PROTECTING THE PROTECTORS

Today is World Ranger Day, a day to pause and commemorate the service of rangers killed or injured in the line of duty, while also celebrating the incredibly important role of rangers in protecting our shared planet’s natural resources and cultural heritage.

  Photo Credit (ranger): Grant Stirton

Photo Credit (ranger): Grant Stirton

Being a Ranger is arguably the most dangerous conservation job in the world. They are the last line of defense for elephants, rhinos, lions, pangolins and many other species that live within the parks that they protect. Many Rangers come face-to-face with armed poachers who enter protected areas, most often under the cover of moonlight, to plunder Africa's natural resources. This includes not only wildlife but timber and minerals. 

What does it mean to be a "Ranger"?

The term Rangers include all frontline men and women working in protected areas. They may be Field Rangers, specialized Anti-Poaching Rangers, Monitors who track priority species such as elephants, lions and rhinos, and other staff working in the field. They may be employed by the government or privately-owned reserves and anti-poaching security companies.

  Ranger funeral, DRC. Image Source: Virunga Community Programs.

Ranger funeral, DRC. Image Source: Virunga Community Programs.

How dangerous is it to be a Ranger in Africa? 

According to the Thin Green Line Foundation, approximately 1000 Rangers have been killed in the past 10 years, many of them at the hands of poachers employed by criminal syndicates and militias.

Across Africa in the last 12 months alone, at least 63 Rangers have been killed in the line of duty. The actual number of deaths may be two to three times higher, as many fatalities do not make the official records. These Rangers leave behind grieving families and deeper poverty, as many are the sole bread-winners.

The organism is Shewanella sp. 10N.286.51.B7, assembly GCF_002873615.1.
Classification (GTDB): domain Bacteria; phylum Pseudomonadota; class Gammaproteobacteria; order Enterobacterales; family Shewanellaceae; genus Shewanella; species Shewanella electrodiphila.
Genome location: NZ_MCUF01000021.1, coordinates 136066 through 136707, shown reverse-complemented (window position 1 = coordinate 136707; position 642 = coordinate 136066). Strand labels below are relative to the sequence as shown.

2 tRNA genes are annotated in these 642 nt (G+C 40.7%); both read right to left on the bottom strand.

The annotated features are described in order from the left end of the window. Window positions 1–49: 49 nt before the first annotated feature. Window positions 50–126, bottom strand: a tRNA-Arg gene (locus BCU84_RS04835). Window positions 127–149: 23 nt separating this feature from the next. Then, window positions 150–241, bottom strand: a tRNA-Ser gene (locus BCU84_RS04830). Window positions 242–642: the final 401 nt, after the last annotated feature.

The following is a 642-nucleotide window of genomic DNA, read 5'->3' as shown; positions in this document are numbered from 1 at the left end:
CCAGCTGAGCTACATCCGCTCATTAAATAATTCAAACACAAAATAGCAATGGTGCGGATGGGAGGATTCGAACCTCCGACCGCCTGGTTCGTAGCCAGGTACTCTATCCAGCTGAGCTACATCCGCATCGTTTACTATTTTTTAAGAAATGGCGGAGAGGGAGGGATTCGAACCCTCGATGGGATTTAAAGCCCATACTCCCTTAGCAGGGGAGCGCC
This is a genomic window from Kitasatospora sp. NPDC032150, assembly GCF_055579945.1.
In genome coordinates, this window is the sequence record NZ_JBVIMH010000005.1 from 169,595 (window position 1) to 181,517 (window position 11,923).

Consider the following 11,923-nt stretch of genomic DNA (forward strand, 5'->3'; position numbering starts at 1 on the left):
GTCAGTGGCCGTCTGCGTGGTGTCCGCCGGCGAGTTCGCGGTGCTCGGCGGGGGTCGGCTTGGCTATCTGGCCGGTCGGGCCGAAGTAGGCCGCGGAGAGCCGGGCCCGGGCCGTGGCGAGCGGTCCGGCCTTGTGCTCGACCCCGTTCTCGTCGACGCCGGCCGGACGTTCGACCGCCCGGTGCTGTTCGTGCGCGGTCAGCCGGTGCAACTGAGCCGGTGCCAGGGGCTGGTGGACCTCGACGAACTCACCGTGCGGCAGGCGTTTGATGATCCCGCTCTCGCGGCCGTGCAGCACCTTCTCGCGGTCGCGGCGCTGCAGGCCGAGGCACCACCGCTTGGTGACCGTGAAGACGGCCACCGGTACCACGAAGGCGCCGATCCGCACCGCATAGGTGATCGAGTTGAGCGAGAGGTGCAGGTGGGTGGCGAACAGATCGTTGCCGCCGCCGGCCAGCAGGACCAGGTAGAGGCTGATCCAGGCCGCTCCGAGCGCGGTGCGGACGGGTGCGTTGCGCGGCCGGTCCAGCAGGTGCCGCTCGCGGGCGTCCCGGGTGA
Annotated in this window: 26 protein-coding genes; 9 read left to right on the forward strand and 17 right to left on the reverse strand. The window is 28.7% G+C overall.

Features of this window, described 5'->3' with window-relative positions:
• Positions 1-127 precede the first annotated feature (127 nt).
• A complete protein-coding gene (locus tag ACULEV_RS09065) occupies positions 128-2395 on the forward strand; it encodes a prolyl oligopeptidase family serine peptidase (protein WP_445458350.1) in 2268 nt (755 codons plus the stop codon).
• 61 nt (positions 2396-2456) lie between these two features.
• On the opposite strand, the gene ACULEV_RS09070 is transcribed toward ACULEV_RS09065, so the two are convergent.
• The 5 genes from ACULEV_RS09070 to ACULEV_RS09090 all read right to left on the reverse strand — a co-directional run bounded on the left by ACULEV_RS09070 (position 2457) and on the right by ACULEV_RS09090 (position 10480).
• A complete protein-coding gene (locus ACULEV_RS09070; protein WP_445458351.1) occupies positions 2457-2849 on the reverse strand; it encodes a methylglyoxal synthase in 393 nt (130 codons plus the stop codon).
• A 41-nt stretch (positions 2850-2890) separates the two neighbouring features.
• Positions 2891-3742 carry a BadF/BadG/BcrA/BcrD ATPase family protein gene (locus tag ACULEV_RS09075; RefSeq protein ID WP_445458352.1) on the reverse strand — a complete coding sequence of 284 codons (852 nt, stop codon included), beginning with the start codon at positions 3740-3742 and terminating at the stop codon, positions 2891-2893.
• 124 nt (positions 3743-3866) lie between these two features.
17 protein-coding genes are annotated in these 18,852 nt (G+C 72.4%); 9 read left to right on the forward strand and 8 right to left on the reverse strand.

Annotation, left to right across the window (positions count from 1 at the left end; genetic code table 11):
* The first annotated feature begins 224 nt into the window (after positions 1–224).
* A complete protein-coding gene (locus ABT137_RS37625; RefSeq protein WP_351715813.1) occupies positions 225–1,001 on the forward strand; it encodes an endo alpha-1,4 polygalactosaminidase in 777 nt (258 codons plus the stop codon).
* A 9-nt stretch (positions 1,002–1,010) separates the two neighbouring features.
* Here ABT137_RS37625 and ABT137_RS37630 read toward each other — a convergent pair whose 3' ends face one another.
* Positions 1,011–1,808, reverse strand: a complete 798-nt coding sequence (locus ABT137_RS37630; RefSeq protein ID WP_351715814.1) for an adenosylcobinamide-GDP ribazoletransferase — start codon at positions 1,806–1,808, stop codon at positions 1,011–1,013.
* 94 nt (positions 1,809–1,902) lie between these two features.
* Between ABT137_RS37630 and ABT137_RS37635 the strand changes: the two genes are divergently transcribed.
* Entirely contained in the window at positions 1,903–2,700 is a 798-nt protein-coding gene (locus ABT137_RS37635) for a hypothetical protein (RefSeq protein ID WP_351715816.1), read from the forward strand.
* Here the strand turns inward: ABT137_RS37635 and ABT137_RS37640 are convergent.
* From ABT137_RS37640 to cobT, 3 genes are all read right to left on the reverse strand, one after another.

The Democratic Republic of Congo (DRC), home to Virunga National Park, is the most dangerous country to be a Ranger today. Of the 269 Rangers killed in Africa since the International Ranger Federation (IRF) began keeping records in 2012, 57 were from the DRC. Kenya has lost 30 Rangers, and along with Nigeria (15), Cameroon (10), Uganda (10), Mali (8) and South Africa (8), these seven countries account for almost 80% of all recorded ranger deaths. 

  Adams Cassinga, honorary DRC Park Ranger, together with Judith, the first female park ranger at Bombo Lumene wildlife reserve, DRC..

Adams Cassinga, honorary DRC Park Ranger, together with Judith, the first female park ranger at Bombo Lumene wildlife reserve, DRC..

Adams Cassinga, who is a DRC Honorary Park Ranger and the founder and executive director of Conservation Congo, spoke of the plight of rangers in his country. "A Park Ranger is the foot soldier on the front lines of conservation but up until now all he gets is a pat on the back, with a meager salary and no medical or life insurance. At times they even lack the basics such as rations, uniforms or medical aid." Many of the community Rangers that he works with are unpaid volunteers.